I used liquid agave only and didn’t add any additional dry ingredients. In fact, I even added a bit of water and the dough was still quite stiff. They’re in the dehydrator now and they smell delicious. :)

  3. Kim says:

    They tasted good, but I wasn’t loving them by themselves. (Perhaps it’s because I’m such a chocolate lover :). The vanilla icing didn’t turn out as I expected. I was afraid it would be too soft to be a filling. So I decided to use it as a topping instead. And then I decided to add cranberries (I had these frozen from Thanksgiving – they were simply chopped, mixed with a bit of agave and dehydrated just long enough to be soft) on top – a perfect flavor to cut a little of the sweetness and vanilla flavor. I think they were great. And folks at the party last night thought so, too. Someone said they tasted like cheesecake. I could have piped the icing to make them prettier – maybe next time I will, but they were delicious. http://www.facebook.com/photo.php?fbid=2820037977072&set=a.1335433262882.2050022.1142588099&type=3&theater

    And then I made another variation. I mixed some of the vanilla icing with chocolate ganache and discovered a lovely chocolat mousse icing. My husband tried to eat it all! :) I topped some of the cookies with this chocolate mousse icing and garnished them with a few cacao nibs. Again, I could have piped them for a prettier cookie. Also, the chocolate mousse icing reminded me of a pie filling, so I had the idea to use this cookie dough (minus much of the sweetener) as a pie crust and fill it with the chocolate mousse. I think that will happen for Christmas!

    Sorry for such a long comment :)

  4. Kim says:

    I made the chocolate mousse pie I described by mixing chocolate ganache and vanilla icing. I used the cookie recipe minus most of the sweetener for the crust. I also added a bit of coconut oil to the crust. Then I pressed it into a pie plate and dehydrated it. The mousse was marvelous. And together, the mousse and crust complemented each other. It was wonderfully rich and decadent. Certainly not an everyday recipe, but it was a Christmas hit! Everyone adored it. I think this would be wonderful in mini tarts, too.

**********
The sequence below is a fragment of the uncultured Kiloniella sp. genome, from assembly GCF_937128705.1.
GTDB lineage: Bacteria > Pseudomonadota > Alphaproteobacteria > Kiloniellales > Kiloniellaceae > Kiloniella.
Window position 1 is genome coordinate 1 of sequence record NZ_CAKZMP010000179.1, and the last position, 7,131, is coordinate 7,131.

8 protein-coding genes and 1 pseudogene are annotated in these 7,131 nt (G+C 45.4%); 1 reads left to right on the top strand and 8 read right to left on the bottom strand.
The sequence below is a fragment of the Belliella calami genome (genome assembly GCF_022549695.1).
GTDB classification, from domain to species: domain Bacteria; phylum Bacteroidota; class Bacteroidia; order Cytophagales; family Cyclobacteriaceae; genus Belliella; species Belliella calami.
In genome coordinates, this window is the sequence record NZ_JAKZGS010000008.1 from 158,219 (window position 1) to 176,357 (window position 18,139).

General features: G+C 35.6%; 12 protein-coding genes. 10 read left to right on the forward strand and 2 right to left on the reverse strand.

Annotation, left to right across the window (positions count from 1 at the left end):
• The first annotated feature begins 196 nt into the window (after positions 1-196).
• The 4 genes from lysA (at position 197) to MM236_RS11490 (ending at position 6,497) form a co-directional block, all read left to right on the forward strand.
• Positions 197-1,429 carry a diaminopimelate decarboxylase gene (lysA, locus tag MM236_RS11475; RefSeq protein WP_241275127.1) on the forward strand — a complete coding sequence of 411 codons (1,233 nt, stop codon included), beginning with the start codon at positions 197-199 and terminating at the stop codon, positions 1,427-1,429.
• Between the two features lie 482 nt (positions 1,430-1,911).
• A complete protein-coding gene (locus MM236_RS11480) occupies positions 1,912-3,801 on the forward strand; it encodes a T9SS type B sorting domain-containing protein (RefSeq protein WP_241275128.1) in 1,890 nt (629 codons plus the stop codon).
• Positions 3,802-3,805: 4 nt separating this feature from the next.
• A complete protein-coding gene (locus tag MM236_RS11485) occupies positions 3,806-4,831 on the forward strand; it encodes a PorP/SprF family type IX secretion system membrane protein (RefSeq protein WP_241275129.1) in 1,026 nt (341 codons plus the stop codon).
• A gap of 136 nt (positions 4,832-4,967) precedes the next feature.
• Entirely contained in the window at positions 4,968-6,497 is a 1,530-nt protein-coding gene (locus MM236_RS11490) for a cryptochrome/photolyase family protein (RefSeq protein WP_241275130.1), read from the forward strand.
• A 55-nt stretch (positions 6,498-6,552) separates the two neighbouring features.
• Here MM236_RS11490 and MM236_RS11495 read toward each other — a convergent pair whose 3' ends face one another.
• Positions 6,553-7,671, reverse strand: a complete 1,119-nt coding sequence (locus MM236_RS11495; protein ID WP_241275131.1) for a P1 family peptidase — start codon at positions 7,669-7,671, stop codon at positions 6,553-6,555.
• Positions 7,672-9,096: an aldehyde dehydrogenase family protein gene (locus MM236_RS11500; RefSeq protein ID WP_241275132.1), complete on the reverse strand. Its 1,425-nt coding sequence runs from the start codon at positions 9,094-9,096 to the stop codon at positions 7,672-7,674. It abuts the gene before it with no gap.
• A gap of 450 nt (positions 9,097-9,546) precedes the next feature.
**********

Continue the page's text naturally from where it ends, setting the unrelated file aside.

5. Caroline says:

    Another inspiring recipe! Just love your site! I can t find agave powder where I live…. Is it supposed to be a sweatener? What could I replace it with? Maple syrup? Honey?

    • amie-sue says:

      Good morning Caroline,
      I realize that agave powder is a unique ingredient… which is why I wanted to use it. :) My site is all about experimenting and trying new things. If ever interested you can order it here.. http://astore.amazon.com/nouraw-20/detail/B008CHL5TS but until that day… I would suggest mixing the batter up as is but without the agave powder, taste test it and see if the sweetness level is good for you and then test the texture. Will the batter hold a cookie shape. From there you can try adding one of the sweeteners you mentioned but do it slowly till you reach the right consistency. Without having tried it myself, it is hard for me to confident in telling you what the outcome would be. Please keep me posted if you try it. Have a great day, amie sue

  6. Janet says:

    Dear Ami-Sue, like always a great THANK YOU for all your wonderful recipes. You are my favorite raw food website!
    I did those today and added instead of agave coconut sugar (I pulverized it). they are in the dehydrator now and I will use as a cream in the middle your buttercup coffee cream. It was delicious and I still have some from the weekend.

    • amie-sue says:

      Ummm, sounds lovely Janet. Thank you so much for sharing this with me. So many fun things to do with raw foods! Have a blessed week. amie sue

  7. CLAIRE says:


    I live in Australia and was wondering what I could use instead of Sunflower Lecithin. Just normal Lecithin powder? Or Agar Agar?


    • amie-sue says:

      That is just music to my ears Claire :) Thank you.

      You can use normal lecithin powder (same measurement) in place of the sunflower lecithin. What we know as normal lecithin is soy based and as long as you don’t have any issues with soy, make sure you look for non-GMO ones. Agar, psyllium, flax, chia can sometimes be used in place… but it will always depend on the recipe. If you ever have a recipe in question, please let me know and I will help you through it. Many blessings, amie sue

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  9. Mardee says:

    what if I do not have a dehydrater??

    • amie-sue says:

      Hello Mardee,

      I have a link posted in the recipe on what you can try if you don’t have a dehydrator. Look under the heading Culinary Explanations:

      Have a blessed day, amie sue